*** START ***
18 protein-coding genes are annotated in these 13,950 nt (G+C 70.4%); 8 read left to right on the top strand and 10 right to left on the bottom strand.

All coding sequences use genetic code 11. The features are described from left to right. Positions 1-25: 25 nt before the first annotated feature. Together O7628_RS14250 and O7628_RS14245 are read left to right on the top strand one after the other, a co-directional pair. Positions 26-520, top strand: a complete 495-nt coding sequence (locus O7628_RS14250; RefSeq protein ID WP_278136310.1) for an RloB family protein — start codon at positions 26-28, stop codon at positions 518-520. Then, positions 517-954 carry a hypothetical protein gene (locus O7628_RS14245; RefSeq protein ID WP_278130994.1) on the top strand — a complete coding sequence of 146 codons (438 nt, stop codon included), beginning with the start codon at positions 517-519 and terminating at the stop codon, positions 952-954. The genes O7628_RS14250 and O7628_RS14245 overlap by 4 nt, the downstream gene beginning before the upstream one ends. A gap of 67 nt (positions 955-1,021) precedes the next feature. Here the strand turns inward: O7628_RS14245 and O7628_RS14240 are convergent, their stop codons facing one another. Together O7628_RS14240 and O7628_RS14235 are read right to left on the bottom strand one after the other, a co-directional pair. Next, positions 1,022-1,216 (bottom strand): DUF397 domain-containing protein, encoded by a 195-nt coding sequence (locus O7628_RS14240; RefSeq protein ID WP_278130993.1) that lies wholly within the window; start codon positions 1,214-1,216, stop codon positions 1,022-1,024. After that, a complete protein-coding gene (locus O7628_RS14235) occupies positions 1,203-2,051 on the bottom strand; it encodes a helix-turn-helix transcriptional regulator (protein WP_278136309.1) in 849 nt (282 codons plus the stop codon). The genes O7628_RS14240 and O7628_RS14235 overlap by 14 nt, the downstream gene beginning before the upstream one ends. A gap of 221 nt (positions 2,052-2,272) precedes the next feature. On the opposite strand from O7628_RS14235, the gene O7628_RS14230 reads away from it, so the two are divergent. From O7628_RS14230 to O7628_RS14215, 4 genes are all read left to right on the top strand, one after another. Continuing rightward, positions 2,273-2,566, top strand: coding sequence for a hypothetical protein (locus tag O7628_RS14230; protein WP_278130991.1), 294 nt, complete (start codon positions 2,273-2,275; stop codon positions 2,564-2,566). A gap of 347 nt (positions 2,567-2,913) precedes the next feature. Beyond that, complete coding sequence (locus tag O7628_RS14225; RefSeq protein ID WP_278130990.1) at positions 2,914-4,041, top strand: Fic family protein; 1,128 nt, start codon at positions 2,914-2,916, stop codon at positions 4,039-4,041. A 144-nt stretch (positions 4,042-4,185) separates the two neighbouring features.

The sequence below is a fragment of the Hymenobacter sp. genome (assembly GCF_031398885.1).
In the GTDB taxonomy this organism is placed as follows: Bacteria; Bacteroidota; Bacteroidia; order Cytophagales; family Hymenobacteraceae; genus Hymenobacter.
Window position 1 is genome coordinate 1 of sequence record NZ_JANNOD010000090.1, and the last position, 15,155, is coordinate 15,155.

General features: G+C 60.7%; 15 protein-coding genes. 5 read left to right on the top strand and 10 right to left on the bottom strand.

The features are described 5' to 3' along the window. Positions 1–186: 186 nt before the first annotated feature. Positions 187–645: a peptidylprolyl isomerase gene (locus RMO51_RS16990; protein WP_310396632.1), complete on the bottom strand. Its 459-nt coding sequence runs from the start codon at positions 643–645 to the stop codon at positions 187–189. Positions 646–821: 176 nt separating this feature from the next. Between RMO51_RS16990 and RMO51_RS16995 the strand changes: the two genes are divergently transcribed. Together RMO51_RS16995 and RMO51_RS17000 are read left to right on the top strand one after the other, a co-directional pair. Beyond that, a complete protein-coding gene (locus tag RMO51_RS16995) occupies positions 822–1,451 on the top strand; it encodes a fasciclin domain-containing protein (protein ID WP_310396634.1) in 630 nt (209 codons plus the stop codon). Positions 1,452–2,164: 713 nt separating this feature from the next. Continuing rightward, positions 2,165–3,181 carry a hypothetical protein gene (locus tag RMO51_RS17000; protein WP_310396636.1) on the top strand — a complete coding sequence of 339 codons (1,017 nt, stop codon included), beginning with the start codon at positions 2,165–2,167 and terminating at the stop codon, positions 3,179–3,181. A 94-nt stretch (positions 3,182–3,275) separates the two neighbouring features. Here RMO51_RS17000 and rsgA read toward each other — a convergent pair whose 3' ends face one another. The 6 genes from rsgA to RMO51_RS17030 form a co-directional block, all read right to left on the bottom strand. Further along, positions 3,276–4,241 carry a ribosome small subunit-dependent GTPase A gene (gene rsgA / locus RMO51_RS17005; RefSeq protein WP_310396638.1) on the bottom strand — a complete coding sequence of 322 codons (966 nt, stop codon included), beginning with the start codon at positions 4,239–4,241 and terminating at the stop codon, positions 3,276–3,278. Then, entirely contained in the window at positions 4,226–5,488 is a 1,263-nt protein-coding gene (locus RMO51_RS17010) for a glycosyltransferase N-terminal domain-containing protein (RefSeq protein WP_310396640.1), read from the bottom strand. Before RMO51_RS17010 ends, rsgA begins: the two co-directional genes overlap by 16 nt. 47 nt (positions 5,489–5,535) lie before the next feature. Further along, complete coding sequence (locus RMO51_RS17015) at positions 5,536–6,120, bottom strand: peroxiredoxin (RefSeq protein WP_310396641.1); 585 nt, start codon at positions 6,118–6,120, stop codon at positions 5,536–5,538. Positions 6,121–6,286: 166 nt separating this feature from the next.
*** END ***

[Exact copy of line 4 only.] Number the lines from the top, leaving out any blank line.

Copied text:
In the GTDB taxonomy this organism is placed as follows: Bacteria; Bacteroidota; Bacteroidia; order Cytophagales; family Hymenobacteraceae; genus Hymenobacter.